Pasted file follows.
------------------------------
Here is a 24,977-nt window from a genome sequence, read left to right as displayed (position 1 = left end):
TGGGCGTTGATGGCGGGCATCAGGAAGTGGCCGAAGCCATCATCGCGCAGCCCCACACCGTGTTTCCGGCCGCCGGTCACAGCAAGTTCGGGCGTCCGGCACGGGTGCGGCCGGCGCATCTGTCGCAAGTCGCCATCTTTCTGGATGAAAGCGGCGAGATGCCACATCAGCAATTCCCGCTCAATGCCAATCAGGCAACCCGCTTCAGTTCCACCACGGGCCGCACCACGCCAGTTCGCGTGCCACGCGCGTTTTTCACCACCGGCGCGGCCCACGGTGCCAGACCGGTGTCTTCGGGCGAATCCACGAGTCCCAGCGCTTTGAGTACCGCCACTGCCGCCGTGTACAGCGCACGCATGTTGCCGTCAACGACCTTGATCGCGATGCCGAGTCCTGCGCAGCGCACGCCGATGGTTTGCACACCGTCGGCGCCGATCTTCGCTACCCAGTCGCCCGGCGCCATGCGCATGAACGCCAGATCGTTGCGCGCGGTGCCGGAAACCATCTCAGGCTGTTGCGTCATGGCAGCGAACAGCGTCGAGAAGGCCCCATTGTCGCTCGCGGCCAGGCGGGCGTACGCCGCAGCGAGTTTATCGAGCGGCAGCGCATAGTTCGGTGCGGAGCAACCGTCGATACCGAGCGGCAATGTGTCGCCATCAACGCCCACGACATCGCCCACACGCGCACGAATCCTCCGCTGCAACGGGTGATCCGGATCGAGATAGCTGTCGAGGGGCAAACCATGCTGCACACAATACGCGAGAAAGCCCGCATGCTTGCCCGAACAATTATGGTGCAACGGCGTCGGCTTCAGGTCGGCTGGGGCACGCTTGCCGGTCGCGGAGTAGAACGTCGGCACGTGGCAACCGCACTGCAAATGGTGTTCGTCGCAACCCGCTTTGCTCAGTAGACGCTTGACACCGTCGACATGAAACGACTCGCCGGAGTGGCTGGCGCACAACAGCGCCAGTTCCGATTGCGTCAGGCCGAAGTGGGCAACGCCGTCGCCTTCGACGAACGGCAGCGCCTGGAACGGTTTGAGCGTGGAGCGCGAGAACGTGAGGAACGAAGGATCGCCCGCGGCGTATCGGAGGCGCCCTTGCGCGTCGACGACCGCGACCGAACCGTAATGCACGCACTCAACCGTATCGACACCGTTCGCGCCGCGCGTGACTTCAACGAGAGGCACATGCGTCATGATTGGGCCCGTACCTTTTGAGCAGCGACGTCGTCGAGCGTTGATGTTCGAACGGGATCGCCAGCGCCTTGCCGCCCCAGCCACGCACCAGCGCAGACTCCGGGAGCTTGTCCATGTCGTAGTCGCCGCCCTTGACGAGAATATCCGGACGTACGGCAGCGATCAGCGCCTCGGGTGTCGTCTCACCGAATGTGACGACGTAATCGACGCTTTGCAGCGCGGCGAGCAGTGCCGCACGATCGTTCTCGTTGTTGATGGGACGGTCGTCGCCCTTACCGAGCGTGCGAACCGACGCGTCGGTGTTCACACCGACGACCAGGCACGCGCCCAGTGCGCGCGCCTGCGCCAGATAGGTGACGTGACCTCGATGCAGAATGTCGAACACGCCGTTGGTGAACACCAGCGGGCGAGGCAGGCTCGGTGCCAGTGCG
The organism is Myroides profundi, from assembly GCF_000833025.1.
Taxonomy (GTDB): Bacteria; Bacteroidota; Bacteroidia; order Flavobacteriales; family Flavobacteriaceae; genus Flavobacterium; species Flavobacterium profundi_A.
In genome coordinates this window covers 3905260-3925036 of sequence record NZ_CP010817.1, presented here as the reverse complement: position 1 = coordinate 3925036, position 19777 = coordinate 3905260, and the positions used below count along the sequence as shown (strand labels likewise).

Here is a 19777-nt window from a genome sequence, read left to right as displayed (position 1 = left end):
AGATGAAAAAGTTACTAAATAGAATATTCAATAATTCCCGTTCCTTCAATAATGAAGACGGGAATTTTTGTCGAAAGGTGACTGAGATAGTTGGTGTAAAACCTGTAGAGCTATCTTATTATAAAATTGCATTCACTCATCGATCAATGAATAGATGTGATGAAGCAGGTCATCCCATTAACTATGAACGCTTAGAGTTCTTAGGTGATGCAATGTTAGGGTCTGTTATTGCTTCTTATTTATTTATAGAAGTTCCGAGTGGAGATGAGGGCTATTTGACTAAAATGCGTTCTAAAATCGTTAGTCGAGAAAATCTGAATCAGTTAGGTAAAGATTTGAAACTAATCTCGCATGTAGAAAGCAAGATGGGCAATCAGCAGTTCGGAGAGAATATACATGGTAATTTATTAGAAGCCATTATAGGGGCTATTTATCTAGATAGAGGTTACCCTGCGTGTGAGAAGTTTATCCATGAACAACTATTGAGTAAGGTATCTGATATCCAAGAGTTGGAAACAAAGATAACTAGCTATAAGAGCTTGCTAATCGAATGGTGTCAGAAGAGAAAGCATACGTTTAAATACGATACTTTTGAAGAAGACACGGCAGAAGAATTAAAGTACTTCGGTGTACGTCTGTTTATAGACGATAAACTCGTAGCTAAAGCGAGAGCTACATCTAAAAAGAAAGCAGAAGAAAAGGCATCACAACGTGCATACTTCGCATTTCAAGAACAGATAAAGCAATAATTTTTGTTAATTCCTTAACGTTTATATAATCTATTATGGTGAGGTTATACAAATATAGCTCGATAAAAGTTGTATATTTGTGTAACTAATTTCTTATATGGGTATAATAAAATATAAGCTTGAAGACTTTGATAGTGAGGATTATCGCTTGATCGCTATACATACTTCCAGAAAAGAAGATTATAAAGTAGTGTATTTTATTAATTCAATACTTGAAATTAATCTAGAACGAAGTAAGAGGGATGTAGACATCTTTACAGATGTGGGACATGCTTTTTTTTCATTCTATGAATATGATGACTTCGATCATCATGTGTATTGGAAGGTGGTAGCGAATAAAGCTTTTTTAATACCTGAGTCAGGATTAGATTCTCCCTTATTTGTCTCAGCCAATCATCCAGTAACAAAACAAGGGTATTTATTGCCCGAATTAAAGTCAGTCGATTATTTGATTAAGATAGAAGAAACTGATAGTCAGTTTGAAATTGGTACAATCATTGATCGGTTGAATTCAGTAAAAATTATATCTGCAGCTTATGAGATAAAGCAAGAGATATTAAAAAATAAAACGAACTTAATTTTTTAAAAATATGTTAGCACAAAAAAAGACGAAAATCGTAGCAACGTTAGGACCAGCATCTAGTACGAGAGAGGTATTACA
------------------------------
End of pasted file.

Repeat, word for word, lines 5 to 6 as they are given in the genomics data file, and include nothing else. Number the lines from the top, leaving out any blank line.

In genome coordinates this window covers 3905260-3925036 of sequence record NZ_CP010817.1, presented here as the reverse complement: position 1 = coordinate 3925036, position 19777 = coordinate 3905260, and the positions used below count along the sequence as shown (strand labels likewise).

Here is a 19777-nt window from a genome sequence, read left to right as displayed (position 1 = left end):